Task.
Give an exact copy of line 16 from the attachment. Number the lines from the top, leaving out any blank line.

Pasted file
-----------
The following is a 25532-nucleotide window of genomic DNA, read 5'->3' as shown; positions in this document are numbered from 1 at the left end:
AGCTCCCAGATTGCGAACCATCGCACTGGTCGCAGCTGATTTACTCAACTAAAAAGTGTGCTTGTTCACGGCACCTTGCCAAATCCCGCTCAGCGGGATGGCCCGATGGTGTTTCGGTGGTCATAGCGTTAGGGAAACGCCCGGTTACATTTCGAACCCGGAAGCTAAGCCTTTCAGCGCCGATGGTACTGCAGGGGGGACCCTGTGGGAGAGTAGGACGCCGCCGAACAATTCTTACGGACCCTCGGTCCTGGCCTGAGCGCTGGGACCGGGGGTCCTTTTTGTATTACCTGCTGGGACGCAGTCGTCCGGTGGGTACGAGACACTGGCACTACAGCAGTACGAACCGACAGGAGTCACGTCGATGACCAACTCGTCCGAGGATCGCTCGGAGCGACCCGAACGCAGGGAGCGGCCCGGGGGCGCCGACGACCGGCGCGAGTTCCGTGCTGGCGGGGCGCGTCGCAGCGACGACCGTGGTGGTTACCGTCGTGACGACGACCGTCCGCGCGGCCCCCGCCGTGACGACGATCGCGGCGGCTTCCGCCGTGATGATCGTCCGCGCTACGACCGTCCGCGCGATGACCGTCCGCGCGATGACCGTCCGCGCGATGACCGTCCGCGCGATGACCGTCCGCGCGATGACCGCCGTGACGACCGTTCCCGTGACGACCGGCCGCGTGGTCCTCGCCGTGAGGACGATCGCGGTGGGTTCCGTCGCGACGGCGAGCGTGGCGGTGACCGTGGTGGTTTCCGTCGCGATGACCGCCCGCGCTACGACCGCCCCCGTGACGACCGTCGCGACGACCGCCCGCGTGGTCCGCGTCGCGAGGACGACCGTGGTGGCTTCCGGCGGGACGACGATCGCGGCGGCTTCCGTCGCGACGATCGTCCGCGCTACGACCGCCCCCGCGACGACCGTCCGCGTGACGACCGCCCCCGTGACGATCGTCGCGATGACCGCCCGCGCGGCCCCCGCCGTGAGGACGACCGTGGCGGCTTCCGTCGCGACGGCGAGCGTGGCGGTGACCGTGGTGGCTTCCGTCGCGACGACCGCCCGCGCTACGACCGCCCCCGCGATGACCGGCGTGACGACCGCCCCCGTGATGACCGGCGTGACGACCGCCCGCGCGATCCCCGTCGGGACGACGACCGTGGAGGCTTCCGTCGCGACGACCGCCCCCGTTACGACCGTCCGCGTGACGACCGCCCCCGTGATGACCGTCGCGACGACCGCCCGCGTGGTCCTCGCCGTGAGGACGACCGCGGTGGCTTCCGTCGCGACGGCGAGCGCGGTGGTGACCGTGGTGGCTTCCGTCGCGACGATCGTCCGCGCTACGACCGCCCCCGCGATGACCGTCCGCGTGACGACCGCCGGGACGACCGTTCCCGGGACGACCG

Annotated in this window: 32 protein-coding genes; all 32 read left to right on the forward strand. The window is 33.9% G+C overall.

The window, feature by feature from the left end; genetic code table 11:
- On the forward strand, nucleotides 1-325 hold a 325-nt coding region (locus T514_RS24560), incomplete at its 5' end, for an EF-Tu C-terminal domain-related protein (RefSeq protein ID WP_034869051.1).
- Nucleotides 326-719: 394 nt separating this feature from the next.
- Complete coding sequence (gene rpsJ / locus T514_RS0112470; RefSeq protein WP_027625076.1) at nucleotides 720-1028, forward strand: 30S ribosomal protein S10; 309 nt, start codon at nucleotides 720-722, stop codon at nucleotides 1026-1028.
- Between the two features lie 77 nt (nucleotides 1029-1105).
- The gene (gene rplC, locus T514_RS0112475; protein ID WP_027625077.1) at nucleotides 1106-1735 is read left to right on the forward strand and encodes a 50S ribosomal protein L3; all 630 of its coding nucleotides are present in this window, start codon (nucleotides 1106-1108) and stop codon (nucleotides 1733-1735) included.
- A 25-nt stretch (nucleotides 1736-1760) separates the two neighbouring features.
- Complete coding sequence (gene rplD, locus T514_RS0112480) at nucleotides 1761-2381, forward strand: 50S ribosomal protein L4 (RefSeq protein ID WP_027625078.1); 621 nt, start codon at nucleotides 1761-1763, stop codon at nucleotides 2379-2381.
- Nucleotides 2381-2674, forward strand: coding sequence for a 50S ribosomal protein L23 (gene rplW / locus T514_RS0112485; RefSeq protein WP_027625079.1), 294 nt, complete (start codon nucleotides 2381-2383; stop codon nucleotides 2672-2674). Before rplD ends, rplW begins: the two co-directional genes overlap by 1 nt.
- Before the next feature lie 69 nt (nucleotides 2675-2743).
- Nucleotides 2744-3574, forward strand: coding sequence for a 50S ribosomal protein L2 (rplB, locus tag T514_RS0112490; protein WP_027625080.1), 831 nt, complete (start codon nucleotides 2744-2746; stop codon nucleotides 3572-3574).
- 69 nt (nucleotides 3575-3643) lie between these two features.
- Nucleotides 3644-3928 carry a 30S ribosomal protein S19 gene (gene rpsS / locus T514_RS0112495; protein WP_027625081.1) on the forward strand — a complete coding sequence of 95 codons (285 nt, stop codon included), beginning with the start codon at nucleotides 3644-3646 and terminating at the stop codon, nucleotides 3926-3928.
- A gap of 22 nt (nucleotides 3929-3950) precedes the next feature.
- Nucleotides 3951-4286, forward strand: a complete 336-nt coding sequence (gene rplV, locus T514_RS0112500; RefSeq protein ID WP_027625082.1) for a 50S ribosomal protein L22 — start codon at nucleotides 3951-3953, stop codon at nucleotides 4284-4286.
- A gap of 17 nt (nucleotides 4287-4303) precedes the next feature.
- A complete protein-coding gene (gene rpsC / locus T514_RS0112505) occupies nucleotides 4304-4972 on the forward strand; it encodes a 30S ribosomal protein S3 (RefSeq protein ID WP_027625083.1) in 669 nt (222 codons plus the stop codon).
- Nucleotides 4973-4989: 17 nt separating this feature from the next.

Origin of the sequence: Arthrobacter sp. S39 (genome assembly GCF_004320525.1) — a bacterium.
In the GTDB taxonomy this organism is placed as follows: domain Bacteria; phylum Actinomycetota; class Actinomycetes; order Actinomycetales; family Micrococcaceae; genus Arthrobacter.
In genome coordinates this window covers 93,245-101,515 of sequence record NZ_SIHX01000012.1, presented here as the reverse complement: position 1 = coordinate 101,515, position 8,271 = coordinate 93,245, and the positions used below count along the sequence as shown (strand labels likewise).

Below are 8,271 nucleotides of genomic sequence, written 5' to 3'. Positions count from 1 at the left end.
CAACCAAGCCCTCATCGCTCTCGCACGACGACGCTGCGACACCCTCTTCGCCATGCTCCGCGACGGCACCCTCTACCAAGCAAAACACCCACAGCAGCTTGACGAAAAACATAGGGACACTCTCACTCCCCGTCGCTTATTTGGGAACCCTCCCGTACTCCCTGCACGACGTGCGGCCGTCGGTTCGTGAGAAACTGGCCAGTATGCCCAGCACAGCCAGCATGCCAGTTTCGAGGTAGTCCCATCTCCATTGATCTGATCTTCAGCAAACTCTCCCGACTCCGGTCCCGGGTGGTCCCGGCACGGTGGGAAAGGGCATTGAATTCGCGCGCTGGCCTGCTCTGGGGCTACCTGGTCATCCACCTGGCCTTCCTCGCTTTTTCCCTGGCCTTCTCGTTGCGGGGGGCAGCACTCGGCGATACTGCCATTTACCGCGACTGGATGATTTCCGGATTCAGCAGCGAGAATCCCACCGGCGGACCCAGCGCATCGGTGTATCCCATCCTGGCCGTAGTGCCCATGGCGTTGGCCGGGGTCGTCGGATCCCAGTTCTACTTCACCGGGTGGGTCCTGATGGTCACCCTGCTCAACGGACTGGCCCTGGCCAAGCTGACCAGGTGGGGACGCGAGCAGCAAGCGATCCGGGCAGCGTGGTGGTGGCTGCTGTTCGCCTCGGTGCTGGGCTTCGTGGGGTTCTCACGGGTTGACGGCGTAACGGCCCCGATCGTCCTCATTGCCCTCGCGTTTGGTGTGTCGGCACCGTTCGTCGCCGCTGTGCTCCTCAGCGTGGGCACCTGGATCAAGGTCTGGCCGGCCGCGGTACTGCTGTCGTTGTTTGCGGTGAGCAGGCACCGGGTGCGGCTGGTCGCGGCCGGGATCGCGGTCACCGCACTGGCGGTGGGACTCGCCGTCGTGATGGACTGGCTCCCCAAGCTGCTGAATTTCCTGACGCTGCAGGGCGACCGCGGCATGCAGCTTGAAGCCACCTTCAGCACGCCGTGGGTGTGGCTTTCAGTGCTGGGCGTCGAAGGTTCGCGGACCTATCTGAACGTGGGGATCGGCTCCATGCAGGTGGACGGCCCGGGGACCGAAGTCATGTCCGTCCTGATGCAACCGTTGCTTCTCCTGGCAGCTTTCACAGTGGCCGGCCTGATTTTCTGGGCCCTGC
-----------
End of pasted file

- Nucleotides 3644-3928 carry a 30S ribosomal protein S19 gene (gene rpsS / locus T514_RS0112495; protein WP_027625081.1) on the forward strand — a complete coding sequence of 95 codons (285 nt, stop codon included), beginning with the start codon at nucleotides 3644-3646 and terminating at the stop codon, nucleotides 3926-3928.